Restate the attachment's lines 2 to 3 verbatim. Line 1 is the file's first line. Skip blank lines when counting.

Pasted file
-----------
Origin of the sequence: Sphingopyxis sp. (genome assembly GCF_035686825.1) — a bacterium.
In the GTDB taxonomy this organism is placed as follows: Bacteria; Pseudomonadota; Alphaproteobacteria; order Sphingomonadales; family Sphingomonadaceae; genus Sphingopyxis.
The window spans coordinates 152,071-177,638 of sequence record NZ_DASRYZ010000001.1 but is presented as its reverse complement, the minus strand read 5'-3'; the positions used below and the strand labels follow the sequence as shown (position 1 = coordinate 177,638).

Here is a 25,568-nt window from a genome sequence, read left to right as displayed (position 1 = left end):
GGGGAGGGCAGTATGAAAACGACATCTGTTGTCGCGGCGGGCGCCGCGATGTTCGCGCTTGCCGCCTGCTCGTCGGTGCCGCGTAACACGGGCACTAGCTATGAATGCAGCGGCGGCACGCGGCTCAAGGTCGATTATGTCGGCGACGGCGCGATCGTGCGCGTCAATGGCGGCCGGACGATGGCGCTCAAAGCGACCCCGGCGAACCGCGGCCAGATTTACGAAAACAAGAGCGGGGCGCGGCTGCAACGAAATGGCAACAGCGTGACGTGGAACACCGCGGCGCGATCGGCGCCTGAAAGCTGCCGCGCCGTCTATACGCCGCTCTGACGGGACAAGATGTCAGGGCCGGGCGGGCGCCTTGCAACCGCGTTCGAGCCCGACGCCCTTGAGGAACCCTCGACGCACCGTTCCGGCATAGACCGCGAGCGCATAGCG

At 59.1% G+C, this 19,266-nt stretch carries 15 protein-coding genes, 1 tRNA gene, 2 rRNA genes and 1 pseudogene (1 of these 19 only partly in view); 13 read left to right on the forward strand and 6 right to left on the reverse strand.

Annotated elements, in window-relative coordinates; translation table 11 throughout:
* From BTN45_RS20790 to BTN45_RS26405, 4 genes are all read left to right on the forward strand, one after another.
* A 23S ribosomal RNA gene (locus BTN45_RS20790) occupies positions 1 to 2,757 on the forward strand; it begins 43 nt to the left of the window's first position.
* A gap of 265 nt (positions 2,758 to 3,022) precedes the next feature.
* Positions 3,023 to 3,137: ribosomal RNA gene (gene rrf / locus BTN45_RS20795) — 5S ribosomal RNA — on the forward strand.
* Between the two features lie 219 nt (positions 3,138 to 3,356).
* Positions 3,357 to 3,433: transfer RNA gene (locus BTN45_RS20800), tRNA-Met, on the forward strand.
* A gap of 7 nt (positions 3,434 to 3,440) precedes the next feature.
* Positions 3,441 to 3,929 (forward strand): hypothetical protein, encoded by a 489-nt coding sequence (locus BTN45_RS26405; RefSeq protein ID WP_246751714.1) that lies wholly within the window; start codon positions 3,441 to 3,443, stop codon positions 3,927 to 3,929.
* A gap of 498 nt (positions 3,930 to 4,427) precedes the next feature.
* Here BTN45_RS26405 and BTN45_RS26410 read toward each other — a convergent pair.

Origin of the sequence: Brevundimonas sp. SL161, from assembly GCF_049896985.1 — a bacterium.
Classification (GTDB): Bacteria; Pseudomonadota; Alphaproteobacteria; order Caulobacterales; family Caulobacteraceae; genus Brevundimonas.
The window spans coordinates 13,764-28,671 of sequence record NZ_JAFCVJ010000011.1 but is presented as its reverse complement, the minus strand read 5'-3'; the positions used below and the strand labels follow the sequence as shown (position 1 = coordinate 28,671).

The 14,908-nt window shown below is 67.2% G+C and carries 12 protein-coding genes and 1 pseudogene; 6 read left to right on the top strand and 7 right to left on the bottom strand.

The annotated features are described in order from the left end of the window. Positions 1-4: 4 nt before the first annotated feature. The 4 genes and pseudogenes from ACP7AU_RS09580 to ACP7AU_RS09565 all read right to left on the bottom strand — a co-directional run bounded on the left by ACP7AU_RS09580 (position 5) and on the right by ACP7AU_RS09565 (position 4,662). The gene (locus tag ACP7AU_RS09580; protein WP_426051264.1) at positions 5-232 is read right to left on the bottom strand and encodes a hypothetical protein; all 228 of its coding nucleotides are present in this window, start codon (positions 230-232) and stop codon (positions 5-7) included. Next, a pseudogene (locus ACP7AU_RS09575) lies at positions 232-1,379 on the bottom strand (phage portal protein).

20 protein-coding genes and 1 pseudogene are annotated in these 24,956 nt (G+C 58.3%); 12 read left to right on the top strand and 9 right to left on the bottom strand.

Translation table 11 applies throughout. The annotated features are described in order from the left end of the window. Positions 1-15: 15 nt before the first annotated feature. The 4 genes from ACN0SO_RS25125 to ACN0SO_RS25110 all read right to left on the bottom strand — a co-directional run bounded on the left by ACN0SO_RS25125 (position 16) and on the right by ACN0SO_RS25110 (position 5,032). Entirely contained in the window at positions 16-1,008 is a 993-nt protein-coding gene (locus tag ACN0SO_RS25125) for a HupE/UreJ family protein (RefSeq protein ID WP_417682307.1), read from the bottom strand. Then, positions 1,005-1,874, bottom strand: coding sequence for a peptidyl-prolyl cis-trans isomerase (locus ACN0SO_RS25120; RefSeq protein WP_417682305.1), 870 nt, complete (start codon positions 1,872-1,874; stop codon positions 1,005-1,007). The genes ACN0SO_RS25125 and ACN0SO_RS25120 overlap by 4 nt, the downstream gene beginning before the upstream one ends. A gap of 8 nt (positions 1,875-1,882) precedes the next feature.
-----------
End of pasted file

In the GTDB taxonomy this organism is placed as follows: Bacteria; Pseudomonadota; Alphaproteobacteria; order Sphingomonadales; family Sphingomonadaceae; genus Sphingopyxis.
The window spans coordinates 152,071-177,638 of sequence record NZ_DASRYZ010000001.1 but is presented as its reverse complement, the minus strand read 5'-3'; the positions used below and the strand labels follow the sequence as shown (position 1 = coordinate 177,638).